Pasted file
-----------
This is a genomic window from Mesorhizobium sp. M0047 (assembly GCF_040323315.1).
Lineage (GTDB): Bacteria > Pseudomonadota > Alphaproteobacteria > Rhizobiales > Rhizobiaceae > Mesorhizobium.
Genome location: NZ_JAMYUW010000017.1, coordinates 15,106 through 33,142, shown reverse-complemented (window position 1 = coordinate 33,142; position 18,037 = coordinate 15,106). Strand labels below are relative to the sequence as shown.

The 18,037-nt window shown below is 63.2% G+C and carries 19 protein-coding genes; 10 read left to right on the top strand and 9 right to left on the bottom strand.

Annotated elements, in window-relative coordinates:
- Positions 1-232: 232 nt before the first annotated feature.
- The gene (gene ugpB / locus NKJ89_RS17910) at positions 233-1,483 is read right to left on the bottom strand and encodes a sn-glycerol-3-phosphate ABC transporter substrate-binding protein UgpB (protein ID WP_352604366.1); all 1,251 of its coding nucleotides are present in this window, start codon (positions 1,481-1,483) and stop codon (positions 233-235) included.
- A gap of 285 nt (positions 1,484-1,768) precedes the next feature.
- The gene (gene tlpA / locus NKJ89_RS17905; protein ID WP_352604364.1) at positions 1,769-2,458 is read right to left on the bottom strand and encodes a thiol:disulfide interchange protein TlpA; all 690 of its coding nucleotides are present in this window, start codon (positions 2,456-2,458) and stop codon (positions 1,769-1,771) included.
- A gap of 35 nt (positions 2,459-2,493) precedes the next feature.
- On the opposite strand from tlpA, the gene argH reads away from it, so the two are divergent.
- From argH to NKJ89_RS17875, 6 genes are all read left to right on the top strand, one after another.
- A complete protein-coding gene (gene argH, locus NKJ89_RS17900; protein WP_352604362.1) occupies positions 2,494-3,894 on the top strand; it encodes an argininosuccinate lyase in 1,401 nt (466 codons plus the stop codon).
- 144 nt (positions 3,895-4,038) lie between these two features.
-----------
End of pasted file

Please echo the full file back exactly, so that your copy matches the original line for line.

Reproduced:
This is a genomic window from Mesorhizobium sp. M0047 (assembly GCF_040323315.1).
Lineage (GTDB): Bacteria > Pseudomonadota > Alphaproteobacteria > Rhizobiales > Rhizobiaceae > Mesorhizobium.
Genome location: NZ_JAMYUW010000017.1, coordinates 15,106 through 33,142, shown reverse-complemented (window position 1 = coordinate 33,142; position 18,037 = coordinate 15,106). Strand labels below are relative to the sequence as shown.

The 18,037-nt window shown below is 63.2% G+C and carries 19 protein-coding genes; 10 read left to right on the top strand and 9 right to left on the bottom strand.

Annotated elements, in window-relative coordinates:
- Positions 1-232: 232 nt before the first annotated feature.
- The gene (gene ugpB / locus NKJ89_RS17910) at positions 233-1,483 is read right to left on the bottom strand and encodes a sn-glycerol-3-phosphate ABC transporter substrate-binding protein UgpB (protein ID WP_352604366.1); all 1,251 of its coding nucleotides are present in this window, start codon (positions 1,481-1,483) and stop codon (positions 233-235) included.
- A gap of 285 nt (positions 1,484-1,768) precedes the next feature.
- The gene (gene tlpA / locus NKJ89_RS17905; protein ID WP_352604364.1) at positions 1,769-2,458 is read right to left on the bottom strand and encodes a thiol:disulfide interchange protein TlpA; all 690 of its coding nucleotides are present in this window, start codon (positions 2,456-2,458) and stop codon (positions 1,769-1,771) included.
- A gap of 35 nt (positions 2,459-2,493) precedes the next feature.
- On the opposite strand from tlpA, the gene argH reads away from it, so the two are divergent.
- From argH to NKJ89_RS17875, 6 genes are all read left to right on the top strand, one after another.
- A complete protein-coding gene (gene argH, locus NKJ89_RS17900; protein WP_352604362.1) occupies positions 2,494-3,894 on the top strand; it encodes an argininosuccinate lyase in 1,401 nt (466 codons plus the stop codon).
- 144 nt (positions 3,895-4,038) lie between these two features.